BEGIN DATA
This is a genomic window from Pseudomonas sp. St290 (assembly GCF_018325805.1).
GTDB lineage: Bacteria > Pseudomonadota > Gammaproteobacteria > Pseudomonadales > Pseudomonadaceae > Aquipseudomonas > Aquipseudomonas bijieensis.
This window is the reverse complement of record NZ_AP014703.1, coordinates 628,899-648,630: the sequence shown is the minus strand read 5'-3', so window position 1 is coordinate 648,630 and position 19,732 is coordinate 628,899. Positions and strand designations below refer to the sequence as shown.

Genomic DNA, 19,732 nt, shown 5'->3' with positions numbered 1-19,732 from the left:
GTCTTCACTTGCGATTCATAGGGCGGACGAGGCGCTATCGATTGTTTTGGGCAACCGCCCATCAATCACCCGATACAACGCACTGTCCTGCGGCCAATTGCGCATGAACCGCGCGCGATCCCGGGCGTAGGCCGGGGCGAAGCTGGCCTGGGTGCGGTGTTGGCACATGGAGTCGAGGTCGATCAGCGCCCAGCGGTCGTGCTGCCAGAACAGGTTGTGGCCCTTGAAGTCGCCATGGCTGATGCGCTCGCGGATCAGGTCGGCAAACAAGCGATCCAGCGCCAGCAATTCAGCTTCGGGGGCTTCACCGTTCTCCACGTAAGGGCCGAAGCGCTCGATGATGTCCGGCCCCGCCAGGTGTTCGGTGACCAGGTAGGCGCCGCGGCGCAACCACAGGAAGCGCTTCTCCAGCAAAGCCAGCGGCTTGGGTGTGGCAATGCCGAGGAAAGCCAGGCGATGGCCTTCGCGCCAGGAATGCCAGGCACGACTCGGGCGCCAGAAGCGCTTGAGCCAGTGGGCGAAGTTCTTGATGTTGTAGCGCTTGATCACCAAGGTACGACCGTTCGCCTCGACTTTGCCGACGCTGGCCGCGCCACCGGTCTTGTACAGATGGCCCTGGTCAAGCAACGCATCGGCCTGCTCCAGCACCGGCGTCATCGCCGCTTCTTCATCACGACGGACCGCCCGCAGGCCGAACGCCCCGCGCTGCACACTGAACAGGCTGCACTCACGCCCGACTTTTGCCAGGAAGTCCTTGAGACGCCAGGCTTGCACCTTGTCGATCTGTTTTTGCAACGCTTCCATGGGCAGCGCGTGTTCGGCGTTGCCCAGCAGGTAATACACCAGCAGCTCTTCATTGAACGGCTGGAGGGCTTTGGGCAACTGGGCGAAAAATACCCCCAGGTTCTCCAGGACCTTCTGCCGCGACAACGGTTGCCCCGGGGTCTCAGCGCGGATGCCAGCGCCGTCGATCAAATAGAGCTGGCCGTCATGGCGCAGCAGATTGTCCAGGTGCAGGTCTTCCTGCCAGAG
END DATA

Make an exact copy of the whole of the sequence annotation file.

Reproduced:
This is a genomic window from Pseudomonas sp. St290 (assembly GCF_018325805.1).
GTDB lineage: Bacteria > Pseudomonadota > Gammaproteobacteria > Pseudomonadales > Pseudomonadaceae > Aquipseudomonas > Aquipseudomonas bijieensis.
This window is the reverse complement of record NZ_AP014703.1, coordinates 628,899-648,630: the sequence shown is the minus strand read 5'-3', so window position 1 is coordinate 648,630 and position 19,732 is coordinate 628,899. Positions and strand designations below refer to the sequence as shown.

Genomic DNA, 19,732 nt, shown 5'->3' with positions numbered 1-19,732 from the left:
GTCTTCACTTGCGATTCATAGGGCGGACGAGGCGCTATCGATTGTTTTGGGCAACCGCCCATCAATCACCCGATACAACGCACTGTCCTGCGGCCAATTGCGCATGAACCGCGCGCGATCCCGGGCGTAGGCCGGGGCGAAGCTGGCCTGGGTGCGGTGTTGGCACATGGAGTCGAGGTCGATCAGCGCCCAGCGGTCGTGCTGCCAGAACAGGTTGTGGCCCTTGAAGTCGCCATGGCTGATGCGCTCGCGGATCAGGTCGGCAAACAAGCGATCCAGCGCCAGCAATTCAGCTTCGGGGGCTTCACCGTTCTCCACGTAAGGGCCGAAGCGCTCGATGATGTCCGGCCCCGCCAGGTGTTCGGTGACCAGGTAGGCGCCGCGGCGCAACCACAGGAAGCGCTTCTCCAGCAAAGCCAGCGGCTTGGGTGTGGCAATGCCGAGGAAAGCCAGGCGATGGCCTTCGCGCCAGGAATGCCAGGCACGACTCGGGCGCCAGAAGCGCTTGAGCCAGTGGGCGAAGTTCTTGATGTTGTAGCGCTTGATCACCAAGGTACGACCGTTCGCCTCGACTTTGCCGACGCTGGCCGCGCCACCGGTCTTGTACAGATGGCCCTGGTCAAGCAACGCATCGGCCTGCTCCAGCACCGGCGTCATCGCCGCTTCTTCATCACGACGGACCGCCCGCAGGCCGAACGCCCCGCGCTGCACACTGAACAGGCTGCACTCACGCCCGACTTTTGCCAGGAAGTCCTTGAGACGCCAGGCTTGCACCTTGTCGATCTGTTTTTGCAACGCTTCCATGGGCAGCGCGTGTTCGGCGTTGCCCAGCAGGTAATACACCAGCAGCTCTTCATTGAACGGCTGGAGGGCTTTGGGCAACTGGGCGAAAAATACCCCCAGGTTCTCCAGGACCTTCTGCCGCGACAACGGTTGCCCCGGGGTCTCAGCGCGGATGCCAGCGCCGTCGATCAAATAGAGCTGGCCGTCATGGCGCAGCAGATTGTCCAGGTGCAGGTCTTCCTGCCAGAG